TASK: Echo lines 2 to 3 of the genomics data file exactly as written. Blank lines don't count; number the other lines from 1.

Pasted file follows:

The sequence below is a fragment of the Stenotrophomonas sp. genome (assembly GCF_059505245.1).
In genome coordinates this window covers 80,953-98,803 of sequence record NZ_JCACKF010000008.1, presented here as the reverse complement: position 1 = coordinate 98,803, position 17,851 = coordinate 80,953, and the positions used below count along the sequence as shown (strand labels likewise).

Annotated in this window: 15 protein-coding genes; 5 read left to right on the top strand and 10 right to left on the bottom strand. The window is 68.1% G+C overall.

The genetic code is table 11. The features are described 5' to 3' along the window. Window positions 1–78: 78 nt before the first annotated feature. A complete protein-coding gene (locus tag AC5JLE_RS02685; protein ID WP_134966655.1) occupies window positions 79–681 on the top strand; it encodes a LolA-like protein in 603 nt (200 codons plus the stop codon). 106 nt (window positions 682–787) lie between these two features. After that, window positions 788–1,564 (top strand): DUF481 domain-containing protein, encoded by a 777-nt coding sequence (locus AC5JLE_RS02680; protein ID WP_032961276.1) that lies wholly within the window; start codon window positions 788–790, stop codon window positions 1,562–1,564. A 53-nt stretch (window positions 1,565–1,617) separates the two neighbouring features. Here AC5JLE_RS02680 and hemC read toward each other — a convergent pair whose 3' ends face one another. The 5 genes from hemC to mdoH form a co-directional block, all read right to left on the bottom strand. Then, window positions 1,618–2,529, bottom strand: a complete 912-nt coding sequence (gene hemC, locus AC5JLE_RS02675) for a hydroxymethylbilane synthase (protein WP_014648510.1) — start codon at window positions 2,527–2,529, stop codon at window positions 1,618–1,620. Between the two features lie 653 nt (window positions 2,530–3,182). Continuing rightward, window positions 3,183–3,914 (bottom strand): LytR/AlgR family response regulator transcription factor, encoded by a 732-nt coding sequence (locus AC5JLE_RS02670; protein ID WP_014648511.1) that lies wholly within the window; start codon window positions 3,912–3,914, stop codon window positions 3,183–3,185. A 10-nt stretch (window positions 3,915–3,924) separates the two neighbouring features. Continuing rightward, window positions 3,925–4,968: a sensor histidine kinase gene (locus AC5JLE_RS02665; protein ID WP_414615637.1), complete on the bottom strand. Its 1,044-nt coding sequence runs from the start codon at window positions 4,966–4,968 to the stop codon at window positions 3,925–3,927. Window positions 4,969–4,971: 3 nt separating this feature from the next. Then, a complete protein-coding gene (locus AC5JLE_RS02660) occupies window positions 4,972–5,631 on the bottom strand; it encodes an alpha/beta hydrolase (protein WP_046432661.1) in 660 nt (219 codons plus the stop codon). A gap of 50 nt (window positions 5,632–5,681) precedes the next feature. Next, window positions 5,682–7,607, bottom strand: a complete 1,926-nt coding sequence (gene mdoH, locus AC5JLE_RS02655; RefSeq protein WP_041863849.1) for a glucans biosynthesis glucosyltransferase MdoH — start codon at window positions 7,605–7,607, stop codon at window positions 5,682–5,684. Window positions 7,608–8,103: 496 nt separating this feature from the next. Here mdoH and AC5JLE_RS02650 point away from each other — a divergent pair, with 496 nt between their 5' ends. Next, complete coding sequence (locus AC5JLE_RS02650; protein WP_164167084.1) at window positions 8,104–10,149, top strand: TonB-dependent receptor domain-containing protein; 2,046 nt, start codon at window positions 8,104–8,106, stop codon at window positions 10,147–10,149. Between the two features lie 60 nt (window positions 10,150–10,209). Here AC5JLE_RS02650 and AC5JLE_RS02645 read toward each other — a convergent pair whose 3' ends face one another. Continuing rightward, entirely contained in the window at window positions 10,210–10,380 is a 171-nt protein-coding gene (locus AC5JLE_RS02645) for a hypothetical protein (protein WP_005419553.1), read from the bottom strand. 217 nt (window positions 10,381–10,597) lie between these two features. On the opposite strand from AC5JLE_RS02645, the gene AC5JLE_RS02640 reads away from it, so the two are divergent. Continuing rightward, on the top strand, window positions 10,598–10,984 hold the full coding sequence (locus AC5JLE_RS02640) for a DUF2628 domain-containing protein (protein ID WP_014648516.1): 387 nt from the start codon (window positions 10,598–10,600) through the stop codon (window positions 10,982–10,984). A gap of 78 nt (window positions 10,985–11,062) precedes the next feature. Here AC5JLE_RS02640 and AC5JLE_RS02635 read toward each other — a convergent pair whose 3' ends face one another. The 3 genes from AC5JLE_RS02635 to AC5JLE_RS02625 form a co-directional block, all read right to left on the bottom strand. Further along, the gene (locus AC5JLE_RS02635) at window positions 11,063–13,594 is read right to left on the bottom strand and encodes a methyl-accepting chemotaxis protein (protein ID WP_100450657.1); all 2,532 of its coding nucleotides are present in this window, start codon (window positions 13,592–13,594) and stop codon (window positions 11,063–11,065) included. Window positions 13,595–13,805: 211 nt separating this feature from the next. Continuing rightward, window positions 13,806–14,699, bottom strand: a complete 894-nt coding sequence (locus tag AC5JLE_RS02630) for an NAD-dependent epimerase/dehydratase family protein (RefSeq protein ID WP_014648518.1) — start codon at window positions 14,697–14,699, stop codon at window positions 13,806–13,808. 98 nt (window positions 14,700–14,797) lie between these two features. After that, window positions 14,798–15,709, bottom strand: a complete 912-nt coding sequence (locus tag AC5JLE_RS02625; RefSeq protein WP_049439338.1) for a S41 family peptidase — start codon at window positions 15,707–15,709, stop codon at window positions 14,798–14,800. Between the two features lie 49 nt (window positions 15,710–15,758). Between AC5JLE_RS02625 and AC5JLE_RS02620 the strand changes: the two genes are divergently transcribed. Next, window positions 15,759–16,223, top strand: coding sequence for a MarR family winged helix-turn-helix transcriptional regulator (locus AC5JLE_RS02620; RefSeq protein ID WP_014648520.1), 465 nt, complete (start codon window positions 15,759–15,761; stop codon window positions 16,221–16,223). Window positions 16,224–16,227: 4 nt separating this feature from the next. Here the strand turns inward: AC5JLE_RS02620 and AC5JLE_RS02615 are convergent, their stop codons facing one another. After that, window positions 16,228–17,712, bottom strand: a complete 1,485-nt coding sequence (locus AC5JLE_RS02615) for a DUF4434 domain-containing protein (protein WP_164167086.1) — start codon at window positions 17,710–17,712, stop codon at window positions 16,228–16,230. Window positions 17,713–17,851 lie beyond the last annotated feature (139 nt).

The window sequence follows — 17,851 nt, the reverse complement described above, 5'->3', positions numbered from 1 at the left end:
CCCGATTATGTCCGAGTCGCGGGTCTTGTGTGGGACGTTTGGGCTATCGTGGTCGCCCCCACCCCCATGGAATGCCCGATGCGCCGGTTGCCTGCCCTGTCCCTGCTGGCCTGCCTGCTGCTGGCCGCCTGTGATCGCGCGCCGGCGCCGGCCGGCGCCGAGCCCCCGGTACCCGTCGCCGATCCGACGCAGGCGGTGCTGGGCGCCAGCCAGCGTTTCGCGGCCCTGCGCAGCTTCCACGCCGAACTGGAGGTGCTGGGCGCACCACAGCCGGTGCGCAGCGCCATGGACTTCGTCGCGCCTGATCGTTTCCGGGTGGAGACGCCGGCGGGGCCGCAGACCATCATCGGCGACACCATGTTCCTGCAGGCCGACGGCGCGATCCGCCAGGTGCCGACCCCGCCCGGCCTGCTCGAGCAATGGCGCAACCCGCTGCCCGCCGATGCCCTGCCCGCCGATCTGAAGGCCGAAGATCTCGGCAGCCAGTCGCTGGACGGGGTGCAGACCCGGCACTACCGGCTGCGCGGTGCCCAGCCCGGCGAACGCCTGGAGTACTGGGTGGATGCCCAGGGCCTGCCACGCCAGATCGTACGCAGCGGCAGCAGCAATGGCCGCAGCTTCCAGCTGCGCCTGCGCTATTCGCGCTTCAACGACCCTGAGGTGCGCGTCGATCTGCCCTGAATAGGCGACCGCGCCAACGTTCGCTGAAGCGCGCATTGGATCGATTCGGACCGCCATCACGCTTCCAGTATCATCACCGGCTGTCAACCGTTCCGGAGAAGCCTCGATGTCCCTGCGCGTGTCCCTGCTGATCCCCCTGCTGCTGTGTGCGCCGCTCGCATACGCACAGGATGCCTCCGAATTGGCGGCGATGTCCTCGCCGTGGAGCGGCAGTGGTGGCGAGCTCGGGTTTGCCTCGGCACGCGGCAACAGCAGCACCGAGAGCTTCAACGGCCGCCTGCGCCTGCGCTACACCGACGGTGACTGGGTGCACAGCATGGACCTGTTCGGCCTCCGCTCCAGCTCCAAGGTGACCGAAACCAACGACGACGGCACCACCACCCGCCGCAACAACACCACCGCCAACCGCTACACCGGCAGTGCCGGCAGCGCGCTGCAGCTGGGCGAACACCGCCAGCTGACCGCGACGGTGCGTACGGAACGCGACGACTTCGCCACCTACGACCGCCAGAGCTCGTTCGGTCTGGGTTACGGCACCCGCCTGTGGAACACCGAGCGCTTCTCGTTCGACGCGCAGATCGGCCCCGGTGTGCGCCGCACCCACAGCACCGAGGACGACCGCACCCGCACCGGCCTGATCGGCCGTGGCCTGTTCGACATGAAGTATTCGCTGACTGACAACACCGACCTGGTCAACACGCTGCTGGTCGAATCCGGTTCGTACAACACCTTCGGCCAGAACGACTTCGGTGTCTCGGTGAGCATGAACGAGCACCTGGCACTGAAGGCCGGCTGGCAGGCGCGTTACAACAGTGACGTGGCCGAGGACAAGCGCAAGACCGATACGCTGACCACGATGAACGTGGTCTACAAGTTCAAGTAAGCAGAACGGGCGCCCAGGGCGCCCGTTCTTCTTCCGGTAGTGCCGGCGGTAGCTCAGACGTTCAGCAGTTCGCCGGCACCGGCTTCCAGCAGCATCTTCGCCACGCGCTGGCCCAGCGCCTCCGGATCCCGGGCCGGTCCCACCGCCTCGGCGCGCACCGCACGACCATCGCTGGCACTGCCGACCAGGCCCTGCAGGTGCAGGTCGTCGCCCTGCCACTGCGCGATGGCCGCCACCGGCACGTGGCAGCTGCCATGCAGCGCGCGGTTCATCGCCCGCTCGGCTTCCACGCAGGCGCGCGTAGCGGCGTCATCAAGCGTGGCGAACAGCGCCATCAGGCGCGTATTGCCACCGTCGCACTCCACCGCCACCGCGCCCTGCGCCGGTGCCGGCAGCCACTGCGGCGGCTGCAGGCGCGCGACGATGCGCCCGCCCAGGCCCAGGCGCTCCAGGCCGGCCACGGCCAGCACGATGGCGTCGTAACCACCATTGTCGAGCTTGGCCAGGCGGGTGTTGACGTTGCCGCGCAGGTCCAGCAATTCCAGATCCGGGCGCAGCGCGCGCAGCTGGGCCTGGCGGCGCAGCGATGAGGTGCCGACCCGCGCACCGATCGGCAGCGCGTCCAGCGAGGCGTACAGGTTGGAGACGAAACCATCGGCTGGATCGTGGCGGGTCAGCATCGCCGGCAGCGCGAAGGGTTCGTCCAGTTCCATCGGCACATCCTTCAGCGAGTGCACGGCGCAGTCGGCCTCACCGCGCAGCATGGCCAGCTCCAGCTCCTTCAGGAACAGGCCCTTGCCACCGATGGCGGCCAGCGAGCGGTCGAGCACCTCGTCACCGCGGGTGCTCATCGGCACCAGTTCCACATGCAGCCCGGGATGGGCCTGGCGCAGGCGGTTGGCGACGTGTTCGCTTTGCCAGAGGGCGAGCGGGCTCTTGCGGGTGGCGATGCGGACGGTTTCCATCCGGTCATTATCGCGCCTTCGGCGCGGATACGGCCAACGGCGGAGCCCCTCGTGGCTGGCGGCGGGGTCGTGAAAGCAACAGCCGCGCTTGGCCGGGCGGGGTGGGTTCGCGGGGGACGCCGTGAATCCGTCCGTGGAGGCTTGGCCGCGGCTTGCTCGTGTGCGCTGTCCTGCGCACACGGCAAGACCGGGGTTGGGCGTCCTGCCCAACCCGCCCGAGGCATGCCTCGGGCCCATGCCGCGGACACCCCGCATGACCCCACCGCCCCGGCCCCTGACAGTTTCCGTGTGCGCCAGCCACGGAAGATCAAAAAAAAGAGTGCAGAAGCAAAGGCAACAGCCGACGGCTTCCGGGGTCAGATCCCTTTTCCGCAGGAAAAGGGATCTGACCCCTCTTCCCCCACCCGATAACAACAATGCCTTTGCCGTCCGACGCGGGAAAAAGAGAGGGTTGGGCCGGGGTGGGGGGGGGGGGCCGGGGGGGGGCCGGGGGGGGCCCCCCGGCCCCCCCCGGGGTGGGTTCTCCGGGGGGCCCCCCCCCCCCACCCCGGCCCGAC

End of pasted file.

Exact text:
In genome coordinates this window covers 80,953-98,803 of sequence record NZ_JCACKF010000008.1, presented here as the reverse complement: position 1 = coordinate 98,803, position 17,851 = coordinate 80,953, and the positions used below count along the sequence as shown (strand labels likewise).

Annotated in this window: 15 protein-coding genes; 5 read left to right on the top strand and 10 right to left on the bottom strand. The window is 68.1% G+C overall.